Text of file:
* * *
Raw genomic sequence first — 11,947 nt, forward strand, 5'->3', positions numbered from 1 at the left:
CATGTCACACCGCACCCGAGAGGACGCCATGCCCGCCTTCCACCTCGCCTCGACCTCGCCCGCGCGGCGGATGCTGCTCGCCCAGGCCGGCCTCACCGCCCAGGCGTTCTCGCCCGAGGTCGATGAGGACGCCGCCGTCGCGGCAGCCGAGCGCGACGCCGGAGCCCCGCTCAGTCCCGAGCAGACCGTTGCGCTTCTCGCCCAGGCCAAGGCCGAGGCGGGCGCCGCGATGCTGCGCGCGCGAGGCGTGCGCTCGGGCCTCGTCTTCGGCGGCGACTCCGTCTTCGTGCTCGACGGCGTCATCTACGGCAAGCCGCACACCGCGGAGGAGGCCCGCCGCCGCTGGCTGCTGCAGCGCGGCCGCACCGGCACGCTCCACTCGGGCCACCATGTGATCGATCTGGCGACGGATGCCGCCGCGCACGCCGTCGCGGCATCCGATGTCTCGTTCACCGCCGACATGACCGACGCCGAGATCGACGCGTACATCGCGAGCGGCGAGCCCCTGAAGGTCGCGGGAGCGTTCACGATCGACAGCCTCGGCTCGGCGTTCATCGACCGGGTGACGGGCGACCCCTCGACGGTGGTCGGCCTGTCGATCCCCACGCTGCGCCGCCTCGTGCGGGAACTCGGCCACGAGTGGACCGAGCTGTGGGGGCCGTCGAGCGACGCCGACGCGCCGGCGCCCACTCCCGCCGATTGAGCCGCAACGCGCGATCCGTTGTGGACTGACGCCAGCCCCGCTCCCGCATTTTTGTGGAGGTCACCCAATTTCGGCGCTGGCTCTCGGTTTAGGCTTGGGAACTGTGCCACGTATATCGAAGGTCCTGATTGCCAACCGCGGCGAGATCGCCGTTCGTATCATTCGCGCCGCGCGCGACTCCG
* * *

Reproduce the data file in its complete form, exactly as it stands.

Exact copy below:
Raw genomic sequence first — 11,947 nt, forward strand, 5'->3', positions numbered from 1 at the left:
CATGTCACACCGCACCCGAGAGGACGCCATGCCCGCCTTCCACCTCGCCTCGACCTCGCCCGCGCGGCGGATGCTGCTCGCCCAGGCCGGCCTCACCGCCCAGGCGTTCTCGCCCGAGGTCGATGAGGACGCCGCCGTCGCGGCAGCCGAGCGCGACGCCGGAGCCCCGCTCAGTCCCGAGCAGACCGTTGCGCTTCTCGCCCAGGCCAAGGCCGAGGCGGGCGCCGCGATGCTGCGCGCGCGAGGCGTGCGCTCGGGCCTCGTCTTCGGCGGCGACTCCGTCTTCGTGCTCGACGGCGTCATCTACGGCAAGCCGCACACCGCGGAGGAGGCCCGCCGCCGCTGGCTGCTGCAGCGCGGCCGCACCGGCACGCTCCACTCGGGCCACCATGTGATCGATCTGGCGACGGATGCCGCCGCGCACGCCGTCGCGGCATCCGATGTCTCGTTCACCGCCGACATGACCGACGCCGAGATCGACGCGTACATCGCGAGCGGCGAGCCCCTGAAGGTCGCGGGAGCGTTCACGATCGACAGCCTCGGCTCGGCGTTCATCGACCGGGTGACGGGCGACCCCTCGACGGTGGTCGGCCTGTCGATCCCCACGCTGCGCCGCCTCGTGCGGGAACTCGGCCACGAGTGGACCGAGCTGTGGGGGCCGTCGAGCGACGCCGACGCGCCGGCGCCCACTCCCGCCGATTGAGCCGCAACGCGCGATCCGTTGTGGACTGACGCCAGCCCCGCTCCCGCATTTTTGTGGAGGTCACCCAATTTCGGCGCTGGCTCTCGGTTTAGGCTTGGGAACTGTGCCACGTATATCGAAGGTCCTGATTGCCAACCGCGGCGAGATCGCCGTTCGTATCATTCGCGCCGCGCGCGACTCCG